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Metro Canada: Kevin Bacon in “Cop Car,” Substance over Screentime

Screen Shot 2015-08-26 at 1.27.06 PMBy Richard Crouse – Metro Canada

In Cop Car, a b-movie thriller about two kids who steal a police vehicle for a joyride, Kevin Bacon plays Sherriff Kretzer, a bad cop short on dialogue but long on menace. It’s an intense role but one that once upon a time the Footloose star would have turned down.

“When I first started becoming an actor I would judge a role by how many lines I had,” he says. “Then, later on, by, ‘Where’s my big scene?’ As time has gone on I’ve really loved the idea of trying to use everything cinema has to offer in terms of helping you unfold the mystery of who somebody is. Sherriff Kretzer is one of those guys who, somehow, even though there is very little being said, I had an image for who he would be. Sometimes it just comes to me.”

Now into an almost four decade long career—his first professional acting gig came in 1978 on the soap opera Search for Tomorrow—he’s come to understand why less is often more on screen.

“Look at something like Diner,” he says. “I didn’t want that part because the guy didn’t say much. I didn’t know or trust that who he was would come through [in the scene where] I was just sitting there watching the college bowl. People talk about that as being the moment where they totally got the guy, but on the page I didn’t get that. I was too naïve to understand that. In the course of my career I have started to realize that the camera sees so much more than we see in real life. It’s not that it just shoots real life, it’s that it goes deeper. You shoot somebody’s eyes, do a close up on somebody’s eyes, and you see things that the human eye can’t see. It actually reaches down into that person’s soul so you’re exposed to something that is deeper and more beautiful.”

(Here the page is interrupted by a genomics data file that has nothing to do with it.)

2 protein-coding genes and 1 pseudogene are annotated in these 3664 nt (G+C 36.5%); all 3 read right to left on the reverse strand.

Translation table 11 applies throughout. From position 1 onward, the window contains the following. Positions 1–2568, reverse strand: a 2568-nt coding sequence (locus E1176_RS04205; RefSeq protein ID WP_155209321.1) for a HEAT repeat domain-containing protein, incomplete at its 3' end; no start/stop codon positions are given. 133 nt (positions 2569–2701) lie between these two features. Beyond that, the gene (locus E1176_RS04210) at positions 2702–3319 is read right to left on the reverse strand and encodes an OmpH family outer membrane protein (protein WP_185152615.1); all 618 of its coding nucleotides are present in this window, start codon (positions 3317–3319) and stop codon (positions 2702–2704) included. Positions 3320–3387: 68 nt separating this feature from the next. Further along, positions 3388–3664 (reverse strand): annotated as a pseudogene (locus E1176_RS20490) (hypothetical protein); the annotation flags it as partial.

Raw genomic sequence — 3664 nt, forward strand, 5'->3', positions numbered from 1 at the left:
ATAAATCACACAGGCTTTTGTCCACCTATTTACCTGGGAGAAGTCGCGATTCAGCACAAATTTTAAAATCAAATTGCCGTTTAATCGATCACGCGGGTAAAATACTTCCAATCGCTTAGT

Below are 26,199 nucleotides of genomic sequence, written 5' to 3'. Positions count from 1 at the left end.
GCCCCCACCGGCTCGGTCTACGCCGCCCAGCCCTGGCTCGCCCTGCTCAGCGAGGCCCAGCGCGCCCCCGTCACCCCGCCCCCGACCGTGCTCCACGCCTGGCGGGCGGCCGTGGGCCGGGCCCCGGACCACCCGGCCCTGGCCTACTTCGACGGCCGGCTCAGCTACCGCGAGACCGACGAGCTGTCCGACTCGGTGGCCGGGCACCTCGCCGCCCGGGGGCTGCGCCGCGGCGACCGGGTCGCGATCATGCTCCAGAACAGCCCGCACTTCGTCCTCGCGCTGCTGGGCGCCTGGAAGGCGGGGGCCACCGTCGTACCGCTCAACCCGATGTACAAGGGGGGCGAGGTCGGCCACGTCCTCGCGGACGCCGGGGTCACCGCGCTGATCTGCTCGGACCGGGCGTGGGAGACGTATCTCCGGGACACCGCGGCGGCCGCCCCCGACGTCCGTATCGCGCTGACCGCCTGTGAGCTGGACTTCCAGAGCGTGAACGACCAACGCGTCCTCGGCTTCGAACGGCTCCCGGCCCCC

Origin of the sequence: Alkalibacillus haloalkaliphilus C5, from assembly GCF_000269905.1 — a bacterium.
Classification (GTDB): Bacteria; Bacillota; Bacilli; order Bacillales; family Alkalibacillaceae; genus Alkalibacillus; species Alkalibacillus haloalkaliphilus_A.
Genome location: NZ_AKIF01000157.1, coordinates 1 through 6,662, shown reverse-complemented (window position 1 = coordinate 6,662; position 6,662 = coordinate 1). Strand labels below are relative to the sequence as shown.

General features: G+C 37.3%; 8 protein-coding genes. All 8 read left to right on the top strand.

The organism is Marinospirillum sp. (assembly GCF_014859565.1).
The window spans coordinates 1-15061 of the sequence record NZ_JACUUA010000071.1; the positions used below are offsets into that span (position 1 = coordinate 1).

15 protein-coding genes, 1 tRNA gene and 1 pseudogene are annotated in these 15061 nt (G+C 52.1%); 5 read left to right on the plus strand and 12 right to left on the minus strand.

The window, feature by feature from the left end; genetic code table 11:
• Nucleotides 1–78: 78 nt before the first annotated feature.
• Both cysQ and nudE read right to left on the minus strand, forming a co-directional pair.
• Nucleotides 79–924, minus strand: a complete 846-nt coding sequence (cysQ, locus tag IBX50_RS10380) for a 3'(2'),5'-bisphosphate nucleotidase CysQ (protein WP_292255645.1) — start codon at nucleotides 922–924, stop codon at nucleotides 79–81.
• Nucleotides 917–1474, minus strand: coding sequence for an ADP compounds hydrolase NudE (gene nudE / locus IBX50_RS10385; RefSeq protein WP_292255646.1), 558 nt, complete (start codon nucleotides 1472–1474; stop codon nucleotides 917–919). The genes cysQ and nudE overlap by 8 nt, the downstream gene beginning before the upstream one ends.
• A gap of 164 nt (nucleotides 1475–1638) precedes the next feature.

Bacon says he and director Jon Watts give audiences everything they need to “metaphorically jump in the car and come along” without over explaining the characters.

The result is a violent film that transcends its b-movie roots to become a story about loss of childhood innocence. “I think it is a surprisingly moving and emotional film,” he says. “I know my wife [actress Kyra Sedgwick] feels that way.”

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